Caught a Ghost's Jesse Nolan Melds Motown with the Modern World
In a town whose notoriety is soullessness itself, it comes as a surprise that Caught a Ghost is a Los Angeles-based band, best labeled as a modernized take on Motown with enough funk to move the hips of even the most jaded music critic. It's the most recent project of self-taught producer and songwriter Jesse Nolan, who unabashedly belies his sunny Southern Californian roots with his full-throated crooning.
BB Gun Press Jesse Nolan of Caught a Ghost
While it's easy to draw conclusions between Nolan's direction and Stax Records greats, there's more to the mix itself than just paying homage. If anything, Nolan's list of influences alone, from Bob Dylan to Neil Young, emphasize that Caught a Ghost's brand of pop music is about storytelling.
"I've modeled myself lyrically after people who were really intelligent individuals and had a way with words, put a lot of thought into their lyrics to not necessarily overcomplicate them but to make them sound powerful," Nolan says.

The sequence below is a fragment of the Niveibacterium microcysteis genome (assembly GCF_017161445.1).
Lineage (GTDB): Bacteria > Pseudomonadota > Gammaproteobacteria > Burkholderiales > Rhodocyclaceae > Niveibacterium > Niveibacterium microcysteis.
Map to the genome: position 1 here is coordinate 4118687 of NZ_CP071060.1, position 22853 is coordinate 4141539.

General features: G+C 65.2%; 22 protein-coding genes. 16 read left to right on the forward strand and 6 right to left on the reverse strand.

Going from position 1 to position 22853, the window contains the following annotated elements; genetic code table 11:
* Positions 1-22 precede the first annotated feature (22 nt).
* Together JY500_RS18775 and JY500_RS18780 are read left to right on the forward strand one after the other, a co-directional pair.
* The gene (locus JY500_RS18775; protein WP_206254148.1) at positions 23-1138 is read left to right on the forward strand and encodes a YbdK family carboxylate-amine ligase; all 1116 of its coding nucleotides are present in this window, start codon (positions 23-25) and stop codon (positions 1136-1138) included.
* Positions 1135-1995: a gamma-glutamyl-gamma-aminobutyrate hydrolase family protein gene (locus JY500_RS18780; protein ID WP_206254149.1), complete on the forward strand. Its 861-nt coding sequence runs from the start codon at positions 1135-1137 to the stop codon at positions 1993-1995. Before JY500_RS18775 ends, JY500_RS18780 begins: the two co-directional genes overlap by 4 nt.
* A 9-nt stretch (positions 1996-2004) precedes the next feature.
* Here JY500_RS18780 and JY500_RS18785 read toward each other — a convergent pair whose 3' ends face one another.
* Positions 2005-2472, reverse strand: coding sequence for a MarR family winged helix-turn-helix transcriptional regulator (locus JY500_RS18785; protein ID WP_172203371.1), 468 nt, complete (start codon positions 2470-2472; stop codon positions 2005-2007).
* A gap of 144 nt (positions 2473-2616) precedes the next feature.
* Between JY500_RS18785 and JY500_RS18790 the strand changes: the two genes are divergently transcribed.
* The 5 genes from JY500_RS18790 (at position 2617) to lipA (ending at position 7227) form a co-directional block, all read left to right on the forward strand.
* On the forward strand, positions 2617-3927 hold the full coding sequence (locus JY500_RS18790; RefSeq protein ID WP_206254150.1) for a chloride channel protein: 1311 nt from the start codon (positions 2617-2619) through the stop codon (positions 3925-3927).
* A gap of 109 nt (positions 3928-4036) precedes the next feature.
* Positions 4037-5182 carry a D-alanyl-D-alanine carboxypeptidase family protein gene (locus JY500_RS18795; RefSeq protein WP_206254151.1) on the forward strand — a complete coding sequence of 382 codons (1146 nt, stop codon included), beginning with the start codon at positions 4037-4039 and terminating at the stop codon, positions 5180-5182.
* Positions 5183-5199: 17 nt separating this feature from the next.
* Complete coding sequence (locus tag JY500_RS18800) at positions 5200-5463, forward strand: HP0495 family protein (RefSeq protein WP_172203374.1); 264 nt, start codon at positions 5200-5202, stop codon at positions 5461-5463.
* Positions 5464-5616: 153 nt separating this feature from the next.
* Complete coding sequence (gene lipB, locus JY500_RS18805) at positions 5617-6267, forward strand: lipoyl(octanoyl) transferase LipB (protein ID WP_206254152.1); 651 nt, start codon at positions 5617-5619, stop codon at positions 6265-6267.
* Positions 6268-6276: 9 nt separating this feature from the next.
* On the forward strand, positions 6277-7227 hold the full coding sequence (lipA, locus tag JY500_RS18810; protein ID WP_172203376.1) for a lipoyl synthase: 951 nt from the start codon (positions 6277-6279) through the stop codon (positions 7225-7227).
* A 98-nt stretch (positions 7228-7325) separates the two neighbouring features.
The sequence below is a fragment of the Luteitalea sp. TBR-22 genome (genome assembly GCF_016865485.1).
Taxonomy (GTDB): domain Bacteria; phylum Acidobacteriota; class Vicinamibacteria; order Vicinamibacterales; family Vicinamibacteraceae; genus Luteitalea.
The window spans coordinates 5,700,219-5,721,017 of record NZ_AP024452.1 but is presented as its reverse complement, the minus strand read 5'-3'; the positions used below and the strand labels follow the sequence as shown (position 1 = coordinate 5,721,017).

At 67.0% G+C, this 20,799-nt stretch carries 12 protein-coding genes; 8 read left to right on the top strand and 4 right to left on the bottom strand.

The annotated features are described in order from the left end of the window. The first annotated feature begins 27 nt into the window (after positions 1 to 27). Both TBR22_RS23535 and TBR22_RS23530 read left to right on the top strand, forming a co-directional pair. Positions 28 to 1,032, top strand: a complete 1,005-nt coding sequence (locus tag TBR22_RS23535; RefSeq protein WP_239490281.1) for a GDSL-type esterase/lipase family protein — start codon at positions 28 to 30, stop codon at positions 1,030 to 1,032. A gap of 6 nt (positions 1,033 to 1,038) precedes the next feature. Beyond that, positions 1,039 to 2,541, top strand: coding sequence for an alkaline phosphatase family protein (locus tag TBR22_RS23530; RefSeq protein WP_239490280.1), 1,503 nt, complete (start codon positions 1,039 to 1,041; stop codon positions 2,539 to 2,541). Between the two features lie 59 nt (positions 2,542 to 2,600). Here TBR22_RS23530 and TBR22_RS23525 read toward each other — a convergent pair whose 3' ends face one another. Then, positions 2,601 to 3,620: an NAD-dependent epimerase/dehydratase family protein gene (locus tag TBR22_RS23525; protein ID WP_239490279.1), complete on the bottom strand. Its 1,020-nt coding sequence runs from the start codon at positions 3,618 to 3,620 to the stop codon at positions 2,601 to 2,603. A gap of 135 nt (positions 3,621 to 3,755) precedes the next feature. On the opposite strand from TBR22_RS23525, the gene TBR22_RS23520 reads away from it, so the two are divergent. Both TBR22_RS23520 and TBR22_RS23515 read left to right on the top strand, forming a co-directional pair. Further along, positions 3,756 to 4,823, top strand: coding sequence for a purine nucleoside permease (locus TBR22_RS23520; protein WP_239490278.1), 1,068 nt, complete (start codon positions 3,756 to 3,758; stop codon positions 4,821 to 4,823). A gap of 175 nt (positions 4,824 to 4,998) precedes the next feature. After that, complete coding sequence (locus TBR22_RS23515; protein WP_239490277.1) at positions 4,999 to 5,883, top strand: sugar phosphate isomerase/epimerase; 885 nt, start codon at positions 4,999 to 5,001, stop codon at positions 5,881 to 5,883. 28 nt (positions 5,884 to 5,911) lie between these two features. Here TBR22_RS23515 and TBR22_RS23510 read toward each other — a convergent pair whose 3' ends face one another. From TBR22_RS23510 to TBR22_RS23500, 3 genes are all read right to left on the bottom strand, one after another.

Raised in Los Angeles' beach cities west of the 405 and having studied English at University of California Berkeley, Nolan's lyricism has the elements of social understanding. He discredits notions of consumerism on a song like "Sleeping At Night," where he croons "You're the kind of emotionless creature, bites at heels of the needless seekers, mouth moves along with the meaningless speaker," yet he's careful to exclude political motives from his songs.
"I'm wary of the idea of using your music as an mouthpiece for your political voice -- on some level I believe that music is a unifier, and a lot of what happens in American political discourse is centered around specific, polarizing issues," he says. "At the very least people I think people should resist apathy and inform themselves, and then make [up] their mind about issues."
Nolan is just as calculating on an aesthetic level, donning tailored, GQ-ready suits for both press shoots and live performances. Such wardrobe choices help Caught a Ghost to stand out that much more. While we are in the era of "Suit & Tie," Nolan's rationale leans more toward hearkening to yesterday rather than a newfound Tom Ford obsession.